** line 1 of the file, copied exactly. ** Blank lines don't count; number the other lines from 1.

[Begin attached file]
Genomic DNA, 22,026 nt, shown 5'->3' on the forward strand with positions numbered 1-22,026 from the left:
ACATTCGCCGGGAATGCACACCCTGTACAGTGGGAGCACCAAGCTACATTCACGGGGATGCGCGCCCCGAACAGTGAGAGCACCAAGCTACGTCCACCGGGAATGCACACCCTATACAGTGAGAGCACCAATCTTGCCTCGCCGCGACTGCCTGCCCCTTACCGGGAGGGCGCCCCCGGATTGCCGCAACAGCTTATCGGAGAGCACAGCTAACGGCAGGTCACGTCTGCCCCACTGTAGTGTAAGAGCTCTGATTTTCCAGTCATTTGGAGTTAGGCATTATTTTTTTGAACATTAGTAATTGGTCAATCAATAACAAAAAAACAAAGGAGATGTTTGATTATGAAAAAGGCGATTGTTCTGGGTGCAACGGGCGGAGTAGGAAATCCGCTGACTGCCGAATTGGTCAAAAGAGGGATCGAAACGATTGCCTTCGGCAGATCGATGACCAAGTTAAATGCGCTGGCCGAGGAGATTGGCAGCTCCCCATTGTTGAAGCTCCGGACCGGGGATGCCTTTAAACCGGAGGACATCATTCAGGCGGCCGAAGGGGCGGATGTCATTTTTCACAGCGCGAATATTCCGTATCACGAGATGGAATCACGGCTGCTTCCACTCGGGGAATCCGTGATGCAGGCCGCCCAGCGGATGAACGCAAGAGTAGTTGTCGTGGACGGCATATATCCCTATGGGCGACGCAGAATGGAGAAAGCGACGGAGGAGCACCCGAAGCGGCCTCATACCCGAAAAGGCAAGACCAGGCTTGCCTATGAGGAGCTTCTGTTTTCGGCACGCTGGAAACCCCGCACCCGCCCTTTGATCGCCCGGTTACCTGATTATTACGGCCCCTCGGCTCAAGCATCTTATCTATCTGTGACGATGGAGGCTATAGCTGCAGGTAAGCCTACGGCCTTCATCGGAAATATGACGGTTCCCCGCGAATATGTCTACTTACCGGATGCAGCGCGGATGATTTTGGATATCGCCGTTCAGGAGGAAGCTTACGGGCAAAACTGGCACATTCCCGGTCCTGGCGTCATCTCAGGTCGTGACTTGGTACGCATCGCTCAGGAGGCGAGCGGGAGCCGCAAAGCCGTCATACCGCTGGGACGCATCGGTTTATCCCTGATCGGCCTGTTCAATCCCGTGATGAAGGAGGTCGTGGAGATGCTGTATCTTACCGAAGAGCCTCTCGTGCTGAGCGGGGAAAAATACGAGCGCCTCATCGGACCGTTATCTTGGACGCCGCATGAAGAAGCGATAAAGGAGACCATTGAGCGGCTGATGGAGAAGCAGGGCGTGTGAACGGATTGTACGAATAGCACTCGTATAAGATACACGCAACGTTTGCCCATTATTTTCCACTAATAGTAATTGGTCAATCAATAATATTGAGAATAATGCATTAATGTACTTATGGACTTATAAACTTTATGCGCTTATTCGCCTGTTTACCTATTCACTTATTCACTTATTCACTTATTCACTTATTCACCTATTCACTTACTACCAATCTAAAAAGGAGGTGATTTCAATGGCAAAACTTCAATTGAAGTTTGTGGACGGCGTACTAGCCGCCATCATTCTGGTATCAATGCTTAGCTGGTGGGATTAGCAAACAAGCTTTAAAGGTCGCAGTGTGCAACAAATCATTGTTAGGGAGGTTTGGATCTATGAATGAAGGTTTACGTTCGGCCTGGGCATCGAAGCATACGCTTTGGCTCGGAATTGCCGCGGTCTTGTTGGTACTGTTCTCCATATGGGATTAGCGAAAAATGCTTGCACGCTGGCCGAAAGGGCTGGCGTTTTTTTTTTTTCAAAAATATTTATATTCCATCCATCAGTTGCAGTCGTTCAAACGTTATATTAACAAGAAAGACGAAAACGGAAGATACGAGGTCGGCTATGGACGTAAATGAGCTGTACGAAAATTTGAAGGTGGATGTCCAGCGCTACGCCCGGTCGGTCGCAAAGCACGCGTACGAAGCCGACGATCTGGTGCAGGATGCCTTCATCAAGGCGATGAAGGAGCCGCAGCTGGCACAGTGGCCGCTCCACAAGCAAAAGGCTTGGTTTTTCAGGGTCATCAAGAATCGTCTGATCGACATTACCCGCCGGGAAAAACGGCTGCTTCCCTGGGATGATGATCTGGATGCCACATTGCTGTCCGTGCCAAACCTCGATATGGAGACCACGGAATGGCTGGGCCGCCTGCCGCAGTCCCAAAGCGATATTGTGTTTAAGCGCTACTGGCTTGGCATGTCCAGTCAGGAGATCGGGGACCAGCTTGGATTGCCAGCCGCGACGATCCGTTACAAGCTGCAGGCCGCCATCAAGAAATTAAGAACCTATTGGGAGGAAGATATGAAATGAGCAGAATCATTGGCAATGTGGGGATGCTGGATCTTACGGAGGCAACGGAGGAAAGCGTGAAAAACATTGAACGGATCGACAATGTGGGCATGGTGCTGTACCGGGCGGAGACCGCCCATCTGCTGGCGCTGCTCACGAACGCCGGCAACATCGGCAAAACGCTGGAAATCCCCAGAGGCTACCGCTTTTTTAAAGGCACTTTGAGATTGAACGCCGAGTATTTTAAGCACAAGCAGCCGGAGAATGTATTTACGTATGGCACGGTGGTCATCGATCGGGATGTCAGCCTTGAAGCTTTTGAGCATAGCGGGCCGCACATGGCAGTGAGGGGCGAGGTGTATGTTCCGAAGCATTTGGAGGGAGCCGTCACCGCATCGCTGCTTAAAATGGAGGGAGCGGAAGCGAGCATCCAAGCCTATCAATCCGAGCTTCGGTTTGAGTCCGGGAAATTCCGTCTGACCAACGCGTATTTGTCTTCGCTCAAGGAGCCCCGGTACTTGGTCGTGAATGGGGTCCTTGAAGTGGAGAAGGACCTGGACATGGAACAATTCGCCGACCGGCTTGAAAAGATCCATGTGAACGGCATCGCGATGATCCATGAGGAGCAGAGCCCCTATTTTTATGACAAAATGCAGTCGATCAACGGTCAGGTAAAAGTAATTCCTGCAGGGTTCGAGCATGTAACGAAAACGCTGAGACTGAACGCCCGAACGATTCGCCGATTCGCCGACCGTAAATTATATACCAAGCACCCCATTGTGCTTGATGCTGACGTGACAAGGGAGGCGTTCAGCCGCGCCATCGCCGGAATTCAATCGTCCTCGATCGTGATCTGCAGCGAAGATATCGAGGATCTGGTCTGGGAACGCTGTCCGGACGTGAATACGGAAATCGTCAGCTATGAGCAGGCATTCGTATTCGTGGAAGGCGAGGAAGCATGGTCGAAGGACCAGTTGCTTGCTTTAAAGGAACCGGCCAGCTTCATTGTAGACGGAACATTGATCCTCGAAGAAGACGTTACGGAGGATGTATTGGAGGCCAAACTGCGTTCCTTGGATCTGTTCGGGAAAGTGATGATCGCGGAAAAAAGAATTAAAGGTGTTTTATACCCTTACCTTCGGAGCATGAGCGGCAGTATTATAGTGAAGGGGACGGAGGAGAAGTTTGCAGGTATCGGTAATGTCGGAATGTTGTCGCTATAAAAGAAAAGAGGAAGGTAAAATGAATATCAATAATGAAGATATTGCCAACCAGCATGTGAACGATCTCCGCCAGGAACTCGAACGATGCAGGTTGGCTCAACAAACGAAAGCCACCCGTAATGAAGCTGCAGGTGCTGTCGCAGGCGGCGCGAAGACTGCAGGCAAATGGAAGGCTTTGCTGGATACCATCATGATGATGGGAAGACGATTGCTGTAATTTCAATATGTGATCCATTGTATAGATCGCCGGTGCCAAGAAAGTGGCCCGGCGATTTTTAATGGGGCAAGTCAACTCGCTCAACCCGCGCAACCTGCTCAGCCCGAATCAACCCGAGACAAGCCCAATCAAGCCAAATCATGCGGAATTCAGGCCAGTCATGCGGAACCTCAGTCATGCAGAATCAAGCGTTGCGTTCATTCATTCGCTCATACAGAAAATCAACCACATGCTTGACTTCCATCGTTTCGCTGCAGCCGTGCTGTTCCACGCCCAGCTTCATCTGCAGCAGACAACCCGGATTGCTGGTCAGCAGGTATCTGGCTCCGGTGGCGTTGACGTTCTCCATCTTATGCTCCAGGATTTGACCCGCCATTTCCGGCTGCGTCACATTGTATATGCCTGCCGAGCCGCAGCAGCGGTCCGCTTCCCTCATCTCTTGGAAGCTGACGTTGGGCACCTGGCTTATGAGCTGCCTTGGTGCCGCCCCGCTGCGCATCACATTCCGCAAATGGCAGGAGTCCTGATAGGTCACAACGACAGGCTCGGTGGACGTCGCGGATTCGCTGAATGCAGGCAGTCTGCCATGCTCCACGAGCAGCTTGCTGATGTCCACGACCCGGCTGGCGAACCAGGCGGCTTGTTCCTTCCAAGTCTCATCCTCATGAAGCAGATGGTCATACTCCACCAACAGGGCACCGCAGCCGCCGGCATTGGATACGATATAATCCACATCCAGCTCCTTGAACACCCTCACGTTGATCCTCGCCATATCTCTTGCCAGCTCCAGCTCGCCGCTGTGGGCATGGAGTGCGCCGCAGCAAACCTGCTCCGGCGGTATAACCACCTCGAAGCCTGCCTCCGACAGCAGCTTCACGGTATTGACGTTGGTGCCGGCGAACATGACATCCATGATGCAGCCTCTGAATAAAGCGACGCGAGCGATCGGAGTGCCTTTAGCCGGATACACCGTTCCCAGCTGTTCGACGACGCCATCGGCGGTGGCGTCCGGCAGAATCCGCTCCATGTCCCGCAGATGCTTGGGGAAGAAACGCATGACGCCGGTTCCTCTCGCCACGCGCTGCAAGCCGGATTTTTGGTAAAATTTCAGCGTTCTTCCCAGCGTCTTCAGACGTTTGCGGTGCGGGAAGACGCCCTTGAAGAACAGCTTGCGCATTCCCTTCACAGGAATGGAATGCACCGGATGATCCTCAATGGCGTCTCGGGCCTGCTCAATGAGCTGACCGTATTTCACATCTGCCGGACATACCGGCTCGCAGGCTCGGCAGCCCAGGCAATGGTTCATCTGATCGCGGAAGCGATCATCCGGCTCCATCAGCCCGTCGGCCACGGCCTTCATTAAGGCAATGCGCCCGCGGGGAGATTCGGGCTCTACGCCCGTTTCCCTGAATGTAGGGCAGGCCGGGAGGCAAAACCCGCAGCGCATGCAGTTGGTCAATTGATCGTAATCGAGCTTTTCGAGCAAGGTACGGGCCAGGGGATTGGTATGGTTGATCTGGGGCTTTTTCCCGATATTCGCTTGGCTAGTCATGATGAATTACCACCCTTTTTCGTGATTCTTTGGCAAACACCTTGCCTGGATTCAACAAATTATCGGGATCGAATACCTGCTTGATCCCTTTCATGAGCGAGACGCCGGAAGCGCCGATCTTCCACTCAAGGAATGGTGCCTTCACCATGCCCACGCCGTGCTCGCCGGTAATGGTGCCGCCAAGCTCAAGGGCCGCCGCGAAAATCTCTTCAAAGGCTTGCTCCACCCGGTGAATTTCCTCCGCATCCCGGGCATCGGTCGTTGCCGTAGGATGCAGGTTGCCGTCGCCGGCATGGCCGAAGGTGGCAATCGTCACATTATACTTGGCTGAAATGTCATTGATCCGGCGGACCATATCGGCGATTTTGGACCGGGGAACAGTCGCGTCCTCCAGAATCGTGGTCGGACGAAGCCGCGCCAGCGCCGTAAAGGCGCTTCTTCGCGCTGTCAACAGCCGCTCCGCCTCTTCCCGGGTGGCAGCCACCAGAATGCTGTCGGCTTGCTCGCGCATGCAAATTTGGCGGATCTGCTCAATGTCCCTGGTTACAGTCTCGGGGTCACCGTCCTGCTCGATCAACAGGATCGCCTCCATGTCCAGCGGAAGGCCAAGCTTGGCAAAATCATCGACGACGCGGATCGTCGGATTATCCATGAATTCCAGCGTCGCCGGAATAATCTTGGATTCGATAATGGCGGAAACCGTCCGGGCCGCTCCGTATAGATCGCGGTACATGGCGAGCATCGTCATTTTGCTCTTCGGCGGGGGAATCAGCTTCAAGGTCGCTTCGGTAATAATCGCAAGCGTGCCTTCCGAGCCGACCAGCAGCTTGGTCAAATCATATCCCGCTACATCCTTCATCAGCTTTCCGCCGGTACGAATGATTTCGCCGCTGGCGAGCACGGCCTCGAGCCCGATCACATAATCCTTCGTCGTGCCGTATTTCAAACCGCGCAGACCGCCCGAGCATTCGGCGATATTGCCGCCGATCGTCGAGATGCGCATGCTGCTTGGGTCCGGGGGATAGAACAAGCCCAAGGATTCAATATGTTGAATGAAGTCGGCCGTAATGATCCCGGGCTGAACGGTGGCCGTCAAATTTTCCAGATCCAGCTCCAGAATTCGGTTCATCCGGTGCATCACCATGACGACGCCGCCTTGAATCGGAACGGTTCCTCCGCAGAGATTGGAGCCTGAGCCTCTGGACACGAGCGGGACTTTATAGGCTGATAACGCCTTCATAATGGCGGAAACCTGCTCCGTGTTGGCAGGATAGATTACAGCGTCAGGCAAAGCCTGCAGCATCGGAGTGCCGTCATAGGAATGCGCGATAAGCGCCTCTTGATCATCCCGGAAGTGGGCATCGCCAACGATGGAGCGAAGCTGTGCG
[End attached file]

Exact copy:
Genomic DNA, 22,026 nt, shown 5'->3' on the forward strand with positions numbered 1-22,026 from the left: